Ranch & Coast Magazine

January 2024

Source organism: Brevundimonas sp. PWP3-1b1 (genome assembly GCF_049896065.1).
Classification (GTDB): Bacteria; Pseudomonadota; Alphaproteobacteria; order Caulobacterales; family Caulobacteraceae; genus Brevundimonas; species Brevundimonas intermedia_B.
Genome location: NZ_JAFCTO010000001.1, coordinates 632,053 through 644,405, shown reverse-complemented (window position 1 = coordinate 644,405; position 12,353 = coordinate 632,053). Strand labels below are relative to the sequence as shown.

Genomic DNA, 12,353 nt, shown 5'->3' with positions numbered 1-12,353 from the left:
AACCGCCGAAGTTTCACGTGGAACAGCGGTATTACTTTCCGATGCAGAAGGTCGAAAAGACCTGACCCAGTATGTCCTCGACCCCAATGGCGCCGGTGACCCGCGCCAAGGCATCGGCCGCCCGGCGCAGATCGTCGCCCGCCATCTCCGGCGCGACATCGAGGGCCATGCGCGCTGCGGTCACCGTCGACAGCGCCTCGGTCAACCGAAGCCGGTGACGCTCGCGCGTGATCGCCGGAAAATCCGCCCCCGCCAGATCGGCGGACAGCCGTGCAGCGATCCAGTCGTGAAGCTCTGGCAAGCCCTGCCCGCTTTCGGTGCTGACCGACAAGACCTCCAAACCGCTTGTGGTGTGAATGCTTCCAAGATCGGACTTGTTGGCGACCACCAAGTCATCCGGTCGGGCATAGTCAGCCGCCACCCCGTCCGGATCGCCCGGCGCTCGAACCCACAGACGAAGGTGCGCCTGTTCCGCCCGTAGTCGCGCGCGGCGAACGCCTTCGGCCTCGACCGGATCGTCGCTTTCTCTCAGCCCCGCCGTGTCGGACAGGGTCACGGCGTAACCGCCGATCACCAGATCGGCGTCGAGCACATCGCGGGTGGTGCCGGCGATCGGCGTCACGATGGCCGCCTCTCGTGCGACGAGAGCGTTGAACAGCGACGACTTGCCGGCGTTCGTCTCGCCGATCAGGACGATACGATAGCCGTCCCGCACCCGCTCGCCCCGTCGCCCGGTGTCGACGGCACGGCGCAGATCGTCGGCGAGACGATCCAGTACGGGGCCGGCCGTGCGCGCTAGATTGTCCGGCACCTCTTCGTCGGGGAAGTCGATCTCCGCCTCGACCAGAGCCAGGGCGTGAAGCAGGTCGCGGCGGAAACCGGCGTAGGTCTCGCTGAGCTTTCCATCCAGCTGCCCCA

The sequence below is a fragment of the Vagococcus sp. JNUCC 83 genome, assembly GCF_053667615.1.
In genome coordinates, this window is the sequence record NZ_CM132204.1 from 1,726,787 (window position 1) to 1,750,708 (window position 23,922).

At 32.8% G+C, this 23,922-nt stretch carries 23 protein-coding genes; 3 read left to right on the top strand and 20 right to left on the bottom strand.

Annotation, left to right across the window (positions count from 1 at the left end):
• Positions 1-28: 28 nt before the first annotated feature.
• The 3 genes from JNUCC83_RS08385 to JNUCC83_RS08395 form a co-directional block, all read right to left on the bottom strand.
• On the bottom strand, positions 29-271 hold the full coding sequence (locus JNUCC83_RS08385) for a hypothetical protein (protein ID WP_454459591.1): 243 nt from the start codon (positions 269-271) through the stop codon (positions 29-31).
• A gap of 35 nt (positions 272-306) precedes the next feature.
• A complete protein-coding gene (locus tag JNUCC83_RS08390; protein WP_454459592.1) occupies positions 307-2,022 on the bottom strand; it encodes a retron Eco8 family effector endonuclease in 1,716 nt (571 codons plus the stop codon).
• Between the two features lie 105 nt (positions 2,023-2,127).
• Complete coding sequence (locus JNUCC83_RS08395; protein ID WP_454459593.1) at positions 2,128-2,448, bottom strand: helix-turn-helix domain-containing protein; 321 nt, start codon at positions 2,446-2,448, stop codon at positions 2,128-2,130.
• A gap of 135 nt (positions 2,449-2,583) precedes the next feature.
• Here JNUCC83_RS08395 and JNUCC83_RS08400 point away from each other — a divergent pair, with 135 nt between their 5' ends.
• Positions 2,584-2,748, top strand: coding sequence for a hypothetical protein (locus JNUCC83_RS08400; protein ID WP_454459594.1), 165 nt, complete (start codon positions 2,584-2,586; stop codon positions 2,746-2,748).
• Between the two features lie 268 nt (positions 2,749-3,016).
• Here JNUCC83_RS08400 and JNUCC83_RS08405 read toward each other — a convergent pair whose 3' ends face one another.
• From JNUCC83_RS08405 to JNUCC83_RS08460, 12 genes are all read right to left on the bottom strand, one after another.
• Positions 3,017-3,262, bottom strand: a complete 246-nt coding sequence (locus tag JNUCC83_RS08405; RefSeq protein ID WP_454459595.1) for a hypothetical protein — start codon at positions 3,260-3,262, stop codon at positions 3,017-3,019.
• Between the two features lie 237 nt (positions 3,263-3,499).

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with assistance that is most relevant and available to them, including local resources in addition to the general guidance and national hotline information on the site. Because of the statistics surrounding sexual assault on college campuses — an estimated 13 percent of all college students experience sexual violence — in addition to its origin at ASU, establishing campus-specific versions of Here4U at colleges and universities to present both on- and off-campus resources for users is a primary goal. However, county-specific versions are also part of the plan, expanding who can be served by Here4U beyond the confines of a campus and support available specifically for students. Slater is now working to take Here4U live in additional locations, and she's made her own backyard her springboard, focusing on Southern California. A San Diego version is set to launch in February. Additionally, she has aligned with It's On Us, a national sexual violence prevention and awareness nonprofit organiz ation specific all y intended for college campuses. rough this relationship, Slater says, Here4U will be rolling out to 500 colleges nationwide in the next 12 to 18 months, also beginning next month. e first California school to activate Here4U will be USC, where, says Slater, an astounding one in three females on campus has experienced some form of sexual violence; the national average is one in six. Here4U's biggest barrier is, not surprisingly, funding. e site- specific customized versions of the app are work-intensive and require support and maintenance. From businesses with social responsibility goals to advocacy groups and beyond, her role takes her in front of various people and organizations in her search for support to expand Here4U to become a broad resource for survivors nationwide. ough she admits that it's the technology side rather than sales that is her true strength, her determination to see the tool widely activated keeps her pushing on. "It fires me up to try to find a way to bring in people who want to come alongside survivor organizations and make great progress," she says. "I think from just a pure humanitarian point of view that there's a lot of work to be done, and that work can be done by continuing to charge forward." M AGGIE SLATER'S NORTH County-based company, Aliferous Technology, has been building apps for years, serving small businesses in various sectors including finance and education. ough it was (and remains) fulfilling to help her clients grow through the technology her company builds, a few years ago, says Slater, she began to feel that she also wanted to pursue something "more heart-centered." When she happened upon an acquaintance's Facebook post mentioning a concept for an app that would help survivors of sexual assault navigate pathways and resources available to them, it struck a chord in her. e idea belonged to Michelle Villegas-Gold, Senior Director of Health Strategy at Arizona State University, whose sister and Slater had known each other growing up. "What Michelle was doing was exactly what I'd been looking for," says Slater. "I just kept hounding her until she would take a call with me, and then after that, we met in person, talked for hours on end, and then started hashing out the details of how we could move forward together in taking her work, her concepts, her research, and really a lot of her professional life's work up until that point, and transition that into a full-fledged technological solution in app format." Envisioned as a decision aid rather than a direct resource, guiding survivors on how to seek care as well as justice, the project became Here4U.care, which launched at ASU in 2021 as a pilot with Villegas-Gold and Slater as co-founders. e app walks users through a series of questions to help them learn about services and make decisions in a safe, non-threatening space, including physical and mental health resource options, how to pursue justice, and how to reach advocates and connect with immediate support. Brief, direct, and step-by-step, the process is anonymous and even lists pros and cons to help those in the midst of deeply traumatic circumstances make more informed choices before acting. e app is web-based, doesn't use "cookies," and features a "Quick Exit" button on every page — all for user safety. Slater says the goal for Here4U is to become a tool that has customized, site-specific versions that connect survivors @ranchandcoast RANCH & COAST MAGAZINE JANUARY 2024 35 Maggie Slater

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